He’s a deacon or almost a preacher out in Sacramento. But he’s still the same Tony “Freddy B” Adams, and he put me in the mix of Oakland and taking it to the people. He started it.

Too $hort Witnessed Lil B’s Drive To Rap Stardom From His Teenage Years

DX: You were integral to The Pack’s career when they emerged in the 2000s. Was their former member Lil B marketing himself independently in the Internet Age similar to your formula of selling tapes independently and marketing yourself during the Golden Era of Hip Hop?

Too $hort: I’d have to say that’s a very true statement. I don’t know if I was his main inspiration, but personally hanging around me at a young age had to inspire him to have things and do things. But I do remember when he was 15 or 16, he wanted to be in the studio a lot. He made songs really fast, and he wanted to do things like make a whole album in one day. Nobody does that, but he wanted to do stuff like that when he was in the 11th grade. And he did have a little more drive than the rest of them. He was the creative force behind a lot of their hooks. Like when Young L was making the beats [he’d] come in and do the hook and then the rest of them would drop verses.

“I’m Gay”: Click here to see the photo Short Dog is refering to. If you want.

When I found out B was doing what he was doing, it came as no surprise to me. They said, “You know B makes a video every day right?” I’m like, “What does that mean?” They said he drops videos every day, he’s got hundreds of ‘em.” I’m like “What?” ‘He’s called the Based God.” And I went to go investigate, right?. When I tapped in, the Based God already had hundreds of videos, and it was that whole “Fuck my girl, Based God. Take my woman” and shit. So I’m like he’s definitely a Too $hort spin-off, but then he took it and put the new age era on it and had the whole “open free sexuality” type shit. In my area, you can’t put out no shit like that. I looked on his album cover in his little tighty-whiteys and I’m like, “My little homie’s going off the deep end.” But then a year later, I hear Lil B is getting 30 racks a show. So I’m like “The nigga put on tighty-whiteys and gets 30 racks a show?” So it’s a give or take man, whatever. Niggas be like “fuck that shit, fuck that shit?” But the nigga puts [on] tighty-whiteys, took a picture and gets 30 racks a show. My little homie’s a hustler.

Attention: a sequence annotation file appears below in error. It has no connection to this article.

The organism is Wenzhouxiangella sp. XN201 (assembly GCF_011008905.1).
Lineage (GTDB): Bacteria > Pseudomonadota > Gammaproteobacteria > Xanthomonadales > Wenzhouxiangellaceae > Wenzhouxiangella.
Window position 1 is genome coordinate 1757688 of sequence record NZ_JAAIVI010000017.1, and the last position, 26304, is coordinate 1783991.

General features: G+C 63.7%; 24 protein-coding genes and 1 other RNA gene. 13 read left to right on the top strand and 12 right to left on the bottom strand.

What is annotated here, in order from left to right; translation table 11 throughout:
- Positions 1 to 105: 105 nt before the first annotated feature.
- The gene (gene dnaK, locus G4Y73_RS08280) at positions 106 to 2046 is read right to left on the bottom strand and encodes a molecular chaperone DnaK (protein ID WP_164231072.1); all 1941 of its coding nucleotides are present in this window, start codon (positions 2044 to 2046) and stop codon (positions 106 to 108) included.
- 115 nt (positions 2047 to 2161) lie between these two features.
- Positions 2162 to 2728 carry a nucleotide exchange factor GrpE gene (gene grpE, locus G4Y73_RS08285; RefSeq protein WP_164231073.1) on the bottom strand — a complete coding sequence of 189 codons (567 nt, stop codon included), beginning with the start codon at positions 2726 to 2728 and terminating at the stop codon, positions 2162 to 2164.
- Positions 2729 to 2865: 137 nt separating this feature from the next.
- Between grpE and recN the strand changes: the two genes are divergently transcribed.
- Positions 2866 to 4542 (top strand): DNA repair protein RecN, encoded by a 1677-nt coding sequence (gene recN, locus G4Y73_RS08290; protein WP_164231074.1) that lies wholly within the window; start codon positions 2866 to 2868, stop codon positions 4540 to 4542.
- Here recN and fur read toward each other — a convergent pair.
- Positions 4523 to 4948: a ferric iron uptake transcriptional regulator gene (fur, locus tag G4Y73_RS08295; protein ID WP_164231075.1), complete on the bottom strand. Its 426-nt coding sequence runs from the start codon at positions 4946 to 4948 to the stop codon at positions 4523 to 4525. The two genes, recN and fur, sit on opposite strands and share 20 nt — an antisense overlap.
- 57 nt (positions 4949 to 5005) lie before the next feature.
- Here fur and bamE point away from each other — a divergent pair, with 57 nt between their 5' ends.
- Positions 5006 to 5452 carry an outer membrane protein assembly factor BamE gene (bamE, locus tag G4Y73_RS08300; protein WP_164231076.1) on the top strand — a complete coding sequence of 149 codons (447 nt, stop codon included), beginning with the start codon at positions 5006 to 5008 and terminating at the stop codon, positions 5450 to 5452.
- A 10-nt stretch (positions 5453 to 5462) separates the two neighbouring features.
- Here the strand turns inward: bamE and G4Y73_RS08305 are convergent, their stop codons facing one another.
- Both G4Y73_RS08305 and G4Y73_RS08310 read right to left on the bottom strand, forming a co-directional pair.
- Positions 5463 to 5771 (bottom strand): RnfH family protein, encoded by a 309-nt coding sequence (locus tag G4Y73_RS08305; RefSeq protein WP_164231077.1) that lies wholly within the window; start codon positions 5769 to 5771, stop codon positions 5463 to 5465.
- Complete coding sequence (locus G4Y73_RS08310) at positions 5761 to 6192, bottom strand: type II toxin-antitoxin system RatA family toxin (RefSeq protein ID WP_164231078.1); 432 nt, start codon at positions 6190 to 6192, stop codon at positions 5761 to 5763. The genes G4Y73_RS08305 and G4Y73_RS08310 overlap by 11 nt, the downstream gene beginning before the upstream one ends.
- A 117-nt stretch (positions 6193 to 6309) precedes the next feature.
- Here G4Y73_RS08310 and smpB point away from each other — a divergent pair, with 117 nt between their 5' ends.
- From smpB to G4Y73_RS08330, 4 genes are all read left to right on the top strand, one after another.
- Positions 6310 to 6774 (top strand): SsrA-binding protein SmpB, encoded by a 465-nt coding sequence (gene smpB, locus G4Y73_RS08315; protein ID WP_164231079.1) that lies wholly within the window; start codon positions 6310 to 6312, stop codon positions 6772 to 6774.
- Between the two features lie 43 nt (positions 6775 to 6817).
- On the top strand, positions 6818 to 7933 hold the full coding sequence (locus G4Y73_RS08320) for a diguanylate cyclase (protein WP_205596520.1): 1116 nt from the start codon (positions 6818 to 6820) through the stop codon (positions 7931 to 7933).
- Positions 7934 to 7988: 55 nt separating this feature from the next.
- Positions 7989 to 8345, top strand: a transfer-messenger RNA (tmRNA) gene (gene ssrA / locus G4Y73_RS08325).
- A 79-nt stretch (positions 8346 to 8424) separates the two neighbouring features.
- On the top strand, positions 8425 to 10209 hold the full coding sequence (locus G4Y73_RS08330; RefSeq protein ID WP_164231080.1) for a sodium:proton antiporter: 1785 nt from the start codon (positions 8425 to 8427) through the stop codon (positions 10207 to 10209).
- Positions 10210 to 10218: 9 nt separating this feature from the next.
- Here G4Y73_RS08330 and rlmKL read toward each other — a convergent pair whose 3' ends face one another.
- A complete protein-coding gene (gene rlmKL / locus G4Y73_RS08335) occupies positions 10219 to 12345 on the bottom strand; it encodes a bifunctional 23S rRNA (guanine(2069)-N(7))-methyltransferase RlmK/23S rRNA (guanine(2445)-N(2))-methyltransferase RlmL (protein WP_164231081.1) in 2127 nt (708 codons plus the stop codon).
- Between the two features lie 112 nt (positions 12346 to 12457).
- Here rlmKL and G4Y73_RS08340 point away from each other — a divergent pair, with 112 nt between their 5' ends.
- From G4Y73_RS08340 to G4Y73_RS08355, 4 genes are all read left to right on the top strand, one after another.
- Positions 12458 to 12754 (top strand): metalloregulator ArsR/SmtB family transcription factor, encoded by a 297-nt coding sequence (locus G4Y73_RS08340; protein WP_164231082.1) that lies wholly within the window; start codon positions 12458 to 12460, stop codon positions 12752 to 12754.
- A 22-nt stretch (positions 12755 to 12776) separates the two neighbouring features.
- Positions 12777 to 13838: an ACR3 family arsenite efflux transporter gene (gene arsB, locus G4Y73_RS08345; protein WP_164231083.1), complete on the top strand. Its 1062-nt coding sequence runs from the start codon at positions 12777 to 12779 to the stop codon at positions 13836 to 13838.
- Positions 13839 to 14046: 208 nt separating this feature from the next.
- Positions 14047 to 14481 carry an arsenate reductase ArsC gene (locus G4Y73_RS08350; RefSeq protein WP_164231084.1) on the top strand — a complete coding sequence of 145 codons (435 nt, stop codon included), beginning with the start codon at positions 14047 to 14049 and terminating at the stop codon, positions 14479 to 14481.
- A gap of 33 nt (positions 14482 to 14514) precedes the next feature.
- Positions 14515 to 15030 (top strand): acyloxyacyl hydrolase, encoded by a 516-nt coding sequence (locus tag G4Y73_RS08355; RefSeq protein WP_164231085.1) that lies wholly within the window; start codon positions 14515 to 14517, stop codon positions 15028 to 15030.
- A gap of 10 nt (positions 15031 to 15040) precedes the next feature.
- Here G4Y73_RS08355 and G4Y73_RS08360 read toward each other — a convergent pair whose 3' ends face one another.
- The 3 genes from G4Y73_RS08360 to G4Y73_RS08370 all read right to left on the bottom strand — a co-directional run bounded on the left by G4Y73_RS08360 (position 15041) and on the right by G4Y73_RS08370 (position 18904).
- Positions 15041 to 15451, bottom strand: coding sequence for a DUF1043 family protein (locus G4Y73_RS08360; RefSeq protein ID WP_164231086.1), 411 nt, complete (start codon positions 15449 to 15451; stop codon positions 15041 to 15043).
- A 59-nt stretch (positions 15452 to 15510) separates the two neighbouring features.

DX: And similar to your signature word, he calls his fans “bitches.”

Too $hort: He calls me “Pop.” He calls me his fuckin’ daddy! But at the same time, I couldn’t be as creative and do what he did. But I commend him for being that brave. The man is not a homosexual and he’s serious going on the edge of sexuality. So he was like “Fuck it, man.” But 30 racks a show? Get your money, man!

Why Too $hort Is Bipartisan About The Raiders Leaving Oakland For Las Vegas

DX: What’s your take on the Raiders leaving Oakland for Las Vegas?

Too $hort: As a Raider fan, I’ll say we never want the Raiders to ever leave Oakland. I’m on both sides. We love the Raiders. But then again as a Raider fan, I’ma say those fuckin’ Raider games in Vegas are gonna be off the muthafuckin’ chain! I’m telling you! That shit’s gonna be crazy after the games, then to the clubs. And then from the clubs, the night before the game. It seems so Raider-ish, but as a Raider fan, we don’t ever want the Raiders to leave Oakland (Laughs). I’m on both sides, man.